It was striking to see the difference, from an overpowered situation, you just had to pull the mast line in order to bring the mast orientation from 45° of the boat's centerline to something like 15°, then the 2 or 3 top battens got inverted, then the windward hull stopped climbing, the boat accelerated while staying flat on the water with the windward hull just kissing the waves, the cost was a few °'s give up windward, but the boat speed was so much better that at the windward mark, the "pointers" were behind the "runnners" with no brainer.

Thank You Phil for your suggestion, I remember Tom Speer's workpaper : Optimum Sailplan", written and published many years ago, and if I remember well the Bell Shaped distribution was addressed as well.
Thanks again the wake-wash link, I will dig into it with great pleasure, even if I will probably not understand everything.

Regards

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### Mikko BrummerSenior Member

Ben G: Obviously, both pin head & square top will need a different mast and correct trim to perform at its best. When the question about classic vs square top sail raises, I usually point to the JPK 998 case: The builder had 2 boats built and optimised, one for a classic main and the other for a square top, and sailed a whole summer (with different skippers & crews) with both. At the end, the classic rig was chosen, being easier to handle (one permanent backstay vs. 2 running), always performing a little better upwind (pointing a tad higher), and similar off the wind.

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### Mikko BrummerSenior Member

I've run simulations (quite a while ago) on fat heads & square tops, on the same mast length and sail area. In these, the fat head & square top did perform marginally better, but the mast length was the same. When over trimmed, with it's wide top, the square top has a large area stalled above the hounds, the classic sail a lot smaller area. I believe, like the plumb bow, it's much fashion.

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### markdrelaSenior Member

What's the reason for having the hounds below the tip? Aerodynamically it doesn't make sense, since it promotes local tip stalling as your calcs show. This is why a leading edge slat on a wing always goes all the way to the tip.

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### Mikko BrummerSenior Member

It's a control thing - easier to bend the mast with the backstay when the forestay doesn't go all the way up. With the masthead rig, you need to add a "babystay" (inner forestay) to be able to bend the mast properly. For control, a fractional ratio of 75-80% is the best, as that kind of rig will work automatically: When a gust hits, the mast top will bend aft and the mid-mast forward (with the hounds as a pivot point), effectively flattening & twisting off the mainsail. The masthead rig as well as the current 9/10 rig lack this automacy, requiring manual adjustment as the pressure changes. You need a long enough topmast, to have the "lever" to bend the mast automatically with the leech pressure.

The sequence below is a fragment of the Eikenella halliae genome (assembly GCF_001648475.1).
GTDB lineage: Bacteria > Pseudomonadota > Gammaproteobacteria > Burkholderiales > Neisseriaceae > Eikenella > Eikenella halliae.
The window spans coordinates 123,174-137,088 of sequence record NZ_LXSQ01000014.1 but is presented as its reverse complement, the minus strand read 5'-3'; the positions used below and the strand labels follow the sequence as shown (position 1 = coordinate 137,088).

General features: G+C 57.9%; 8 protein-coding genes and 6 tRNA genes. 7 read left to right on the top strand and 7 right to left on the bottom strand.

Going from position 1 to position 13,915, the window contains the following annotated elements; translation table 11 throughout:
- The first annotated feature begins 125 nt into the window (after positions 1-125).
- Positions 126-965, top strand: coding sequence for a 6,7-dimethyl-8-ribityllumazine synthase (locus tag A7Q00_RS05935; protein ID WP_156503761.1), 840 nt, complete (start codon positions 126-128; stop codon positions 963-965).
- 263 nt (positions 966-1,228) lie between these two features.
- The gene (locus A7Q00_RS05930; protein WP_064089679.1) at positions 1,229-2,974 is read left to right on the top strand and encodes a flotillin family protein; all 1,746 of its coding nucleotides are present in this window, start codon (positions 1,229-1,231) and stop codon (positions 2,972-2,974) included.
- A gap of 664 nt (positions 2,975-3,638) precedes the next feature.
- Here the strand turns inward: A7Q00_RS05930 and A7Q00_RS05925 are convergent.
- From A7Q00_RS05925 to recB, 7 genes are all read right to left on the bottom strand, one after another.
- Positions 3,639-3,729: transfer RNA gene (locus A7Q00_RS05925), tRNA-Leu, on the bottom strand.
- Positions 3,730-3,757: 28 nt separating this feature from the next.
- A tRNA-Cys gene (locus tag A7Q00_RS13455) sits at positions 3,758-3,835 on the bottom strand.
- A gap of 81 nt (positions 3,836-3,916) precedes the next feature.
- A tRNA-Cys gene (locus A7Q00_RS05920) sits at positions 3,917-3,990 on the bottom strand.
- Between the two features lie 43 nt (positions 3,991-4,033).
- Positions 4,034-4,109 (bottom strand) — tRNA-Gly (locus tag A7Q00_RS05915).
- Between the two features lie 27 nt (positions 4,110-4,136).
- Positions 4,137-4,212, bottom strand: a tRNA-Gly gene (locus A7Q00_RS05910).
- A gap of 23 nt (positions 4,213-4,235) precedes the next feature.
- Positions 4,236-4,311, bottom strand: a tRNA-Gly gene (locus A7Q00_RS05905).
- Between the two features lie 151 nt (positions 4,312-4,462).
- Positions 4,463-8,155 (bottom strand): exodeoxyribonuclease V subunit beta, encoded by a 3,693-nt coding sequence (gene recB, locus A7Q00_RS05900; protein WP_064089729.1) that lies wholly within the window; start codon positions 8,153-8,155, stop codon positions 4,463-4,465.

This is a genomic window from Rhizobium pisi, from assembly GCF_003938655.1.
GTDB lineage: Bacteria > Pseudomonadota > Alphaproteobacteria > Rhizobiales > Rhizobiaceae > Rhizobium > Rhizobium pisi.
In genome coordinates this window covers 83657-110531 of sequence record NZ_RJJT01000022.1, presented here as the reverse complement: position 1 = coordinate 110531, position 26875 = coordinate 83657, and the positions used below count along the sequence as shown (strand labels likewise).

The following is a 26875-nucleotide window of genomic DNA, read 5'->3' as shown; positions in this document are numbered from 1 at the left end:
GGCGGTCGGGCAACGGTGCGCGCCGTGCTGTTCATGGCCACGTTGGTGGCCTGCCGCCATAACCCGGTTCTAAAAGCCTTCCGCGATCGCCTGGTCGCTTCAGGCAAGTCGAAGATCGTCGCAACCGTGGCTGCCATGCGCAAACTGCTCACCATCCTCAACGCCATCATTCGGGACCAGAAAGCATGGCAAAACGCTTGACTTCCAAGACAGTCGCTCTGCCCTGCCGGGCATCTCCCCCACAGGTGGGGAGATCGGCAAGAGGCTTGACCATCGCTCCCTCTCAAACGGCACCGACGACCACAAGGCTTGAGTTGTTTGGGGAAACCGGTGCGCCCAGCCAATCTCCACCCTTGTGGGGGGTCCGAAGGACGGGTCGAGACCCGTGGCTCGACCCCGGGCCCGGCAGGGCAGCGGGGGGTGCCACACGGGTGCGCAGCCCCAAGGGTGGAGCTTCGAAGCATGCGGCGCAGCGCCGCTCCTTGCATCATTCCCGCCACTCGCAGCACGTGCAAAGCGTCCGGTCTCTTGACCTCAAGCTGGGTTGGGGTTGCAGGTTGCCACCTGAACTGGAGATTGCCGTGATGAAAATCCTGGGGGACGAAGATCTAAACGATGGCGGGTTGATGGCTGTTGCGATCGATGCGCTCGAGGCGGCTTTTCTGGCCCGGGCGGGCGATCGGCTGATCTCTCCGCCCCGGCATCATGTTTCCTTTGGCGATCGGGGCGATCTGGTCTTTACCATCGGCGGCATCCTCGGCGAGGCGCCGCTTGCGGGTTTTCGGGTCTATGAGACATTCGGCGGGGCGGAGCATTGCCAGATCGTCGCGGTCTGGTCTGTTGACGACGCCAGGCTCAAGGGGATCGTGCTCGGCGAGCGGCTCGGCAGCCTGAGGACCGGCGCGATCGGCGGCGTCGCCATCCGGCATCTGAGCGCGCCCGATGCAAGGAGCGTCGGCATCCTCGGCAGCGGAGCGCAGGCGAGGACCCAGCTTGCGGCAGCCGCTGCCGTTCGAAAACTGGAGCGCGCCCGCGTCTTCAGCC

Very much about sailboats is dictated by rating rules. In 1970's-80's, the IOR rule dictated how sailboats looked like. The era started with masthead rigs, aerodynamically most efficient, but with time the masthead rig was replaced with a fractional one, more versatile to trim and outperforming the stiff masthead rig. The mast is to the sailboat what suspension is to a race car - when it gets bumpy, the bendy fractional rig outperforms the stiff masthead rig. One reason is that with the masthead rig, the foresail gets so large - the foresail shape is more difficult to control (no mast), and the mainsail is producing most of the heeling moment. So a larger mainsail will provide more scope to power control. Sail trim is in essence power control.

Attached (historical) rig types illustrated.

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### CT249Senior Member

I was going through some old Seahorse magazines the other day and the repeated theme (as of course you know very well, Mikko) was the influence of mast and in particular sailcloth technology on the choice of masthead rig compared to fractional. Guys like Bouzaid, Bertrand and Dubois were talking about the flexibility of the fractional rig in smaller boats in the '78-'83 period, and of the difficulties in getting them to work over 42 ft due to the weight and stretch of the larger mainsails.